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Top Tips for Patient Participation Groups

June 8, 2015

Patient Participation Groups (PPGs) are now in existence in most GP practices. From April 2015 they form part of the GP contract.

PPGs can create a really useful link out to wider patient networks as most people are registered with a GP and use their GP as a first port of call. The success of a PPG depends on how well it is able to connect with as many patients as possible from the practice. This can be easier said than done as most of us are too busy with other things to think about joining a group or attending meetings.

At an event we facilitated with Healthwatch Barnet and Barnet CCG the following top tips were identified. We hope you find them useful.

✔ Be consistent in promoting your PPG with face to face communications, use a script so everyone is saying the same thing
✔ Let people choose their level of involvement – not everyone can give the same commitment
✔ Be clear about what the benefit of getting involved will be to patients
✔ Think about recruiting people who have complained – help them to understand the processes, they are often those who want to help
Look at different routes to reaching lots of people such as, personal contacts, different local networks, adverts in community settings, school lobby, shops etc..
✔ Not all patients can access a virtual group, ensure face to face is the primary channel and a virtual approach is second
Create a newsletter to explain the role of the PPG
Show staff and patients what the PPG can do by giving concrete examples
✔ Use text messages to communicate with members that attend meetings and emails to a virtual group
Patients and staff can work together to promote the group
✔ Make sure there are feedback channels between Doctors and staff to the PPG and out to wider patient population (and all other combinations of this)
Think about how best to present the findings of seeking patient feedback e.g.. a report, or a poster with simple messages about ‘you said and the practice did’
✔ Provide feedback from the Practice and PPG via the notice board, website and newsletter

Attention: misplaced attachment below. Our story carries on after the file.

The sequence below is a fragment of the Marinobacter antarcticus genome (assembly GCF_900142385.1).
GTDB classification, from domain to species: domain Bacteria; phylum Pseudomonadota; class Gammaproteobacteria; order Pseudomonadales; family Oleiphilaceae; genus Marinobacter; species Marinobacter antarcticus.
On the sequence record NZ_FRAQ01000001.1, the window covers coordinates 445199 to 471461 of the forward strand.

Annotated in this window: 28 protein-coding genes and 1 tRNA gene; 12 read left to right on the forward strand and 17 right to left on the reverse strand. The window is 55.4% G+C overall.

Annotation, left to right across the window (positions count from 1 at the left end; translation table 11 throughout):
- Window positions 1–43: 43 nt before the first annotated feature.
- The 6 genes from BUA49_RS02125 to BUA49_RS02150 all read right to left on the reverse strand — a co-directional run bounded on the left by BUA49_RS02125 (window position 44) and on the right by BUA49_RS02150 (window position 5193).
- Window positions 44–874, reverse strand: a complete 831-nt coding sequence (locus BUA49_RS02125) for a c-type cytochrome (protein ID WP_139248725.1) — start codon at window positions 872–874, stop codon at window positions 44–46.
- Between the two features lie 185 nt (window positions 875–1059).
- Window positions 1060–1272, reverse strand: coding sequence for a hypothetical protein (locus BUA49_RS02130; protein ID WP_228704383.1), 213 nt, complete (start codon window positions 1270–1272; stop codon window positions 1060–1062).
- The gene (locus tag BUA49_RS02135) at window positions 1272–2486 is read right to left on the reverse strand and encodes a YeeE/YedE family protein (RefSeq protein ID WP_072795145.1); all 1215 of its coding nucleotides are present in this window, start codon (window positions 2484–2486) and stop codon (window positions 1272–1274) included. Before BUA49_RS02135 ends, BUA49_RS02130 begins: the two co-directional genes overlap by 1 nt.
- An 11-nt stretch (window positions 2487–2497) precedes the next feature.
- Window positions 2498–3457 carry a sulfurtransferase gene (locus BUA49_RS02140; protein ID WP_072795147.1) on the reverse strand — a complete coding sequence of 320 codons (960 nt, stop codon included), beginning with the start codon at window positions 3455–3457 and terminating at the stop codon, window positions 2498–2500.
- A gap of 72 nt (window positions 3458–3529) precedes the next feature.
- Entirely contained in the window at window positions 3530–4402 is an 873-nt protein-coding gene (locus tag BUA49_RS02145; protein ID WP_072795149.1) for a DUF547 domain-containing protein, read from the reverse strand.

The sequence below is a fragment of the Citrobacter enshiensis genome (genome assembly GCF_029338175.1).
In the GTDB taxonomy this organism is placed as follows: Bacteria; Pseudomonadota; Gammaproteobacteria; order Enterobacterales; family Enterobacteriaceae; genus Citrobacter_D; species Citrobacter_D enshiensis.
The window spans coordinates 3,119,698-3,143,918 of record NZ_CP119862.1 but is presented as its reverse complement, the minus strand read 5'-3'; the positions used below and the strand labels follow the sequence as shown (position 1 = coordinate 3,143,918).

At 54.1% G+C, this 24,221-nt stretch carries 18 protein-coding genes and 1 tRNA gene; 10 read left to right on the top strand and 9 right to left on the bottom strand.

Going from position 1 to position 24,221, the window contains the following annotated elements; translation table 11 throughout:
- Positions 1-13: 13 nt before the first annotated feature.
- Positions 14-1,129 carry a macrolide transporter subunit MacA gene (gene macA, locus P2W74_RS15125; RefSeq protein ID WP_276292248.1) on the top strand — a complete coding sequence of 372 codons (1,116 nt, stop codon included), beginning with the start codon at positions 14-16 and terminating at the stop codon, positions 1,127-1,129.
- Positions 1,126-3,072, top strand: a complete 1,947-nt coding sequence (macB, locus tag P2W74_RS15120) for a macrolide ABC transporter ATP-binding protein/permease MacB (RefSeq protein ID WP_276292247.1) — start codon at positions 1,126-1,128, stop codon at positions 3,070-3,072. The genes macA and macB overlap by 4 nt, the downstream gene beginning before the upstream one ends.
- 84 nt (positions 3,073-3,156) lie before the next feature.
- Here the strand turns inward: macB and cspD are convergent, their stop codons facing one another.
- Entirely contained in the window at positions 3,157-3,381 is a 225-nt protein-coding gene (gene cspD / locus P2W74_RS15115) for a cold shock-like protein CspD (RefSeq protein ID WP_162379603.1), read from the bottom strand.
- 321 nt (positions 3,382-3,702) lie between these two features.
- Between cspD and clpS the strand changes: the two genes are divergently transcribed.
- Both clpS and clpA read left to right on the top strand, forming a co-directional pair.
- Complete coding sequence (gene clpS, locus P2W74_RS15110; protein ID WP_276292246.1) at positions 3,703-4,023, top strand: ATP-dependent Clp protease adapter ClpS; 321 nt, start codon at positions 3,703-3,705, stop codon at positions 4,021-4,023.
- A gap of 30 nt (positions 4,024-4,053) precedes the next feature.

✔ Be very clear about the purpose of the PPG and have a code of conduct
✔ Identify patient facing staff who are interested in the PPG idea to get involved
Have GP involvement, consider specific times in the waiting room
✔ Both sides (practice staff and PPG) need to be patient with each other
✔ Keep focused on what you are trying to achieve and don’t get bogged down in too much admin and NHS bureaucracy
✔ Invite staff to get involved and say what could work too
✔ Stuck for space?  Collaborate with other local voluntary sector organisations for premises
✔ Reassure people that the purpose of the PPG is to improve services
✔ Have a monthly patient experience feedback question
✔ Select specific topics and collect general views from patients using simple polling techniques
✔ Feedback to practice and patients – add the PPG to the monthly practice meeting agenda
Include staff in the PPG
Get patients involved in training
Have a clear vision and purpose for the group and write these in a Terms of Reference
Develop guiding principles to underpin the vision and purpose about how things will be done, e.g.. Confidentiality, no personal agendas, focus on improvement
✔ Be sure how the PPG will be able to seek and reflect the views of the whole practice population rather than just those who are able to attend meetings
✔ Be sure what methods will be used to gather feedback so that the feedback is valid

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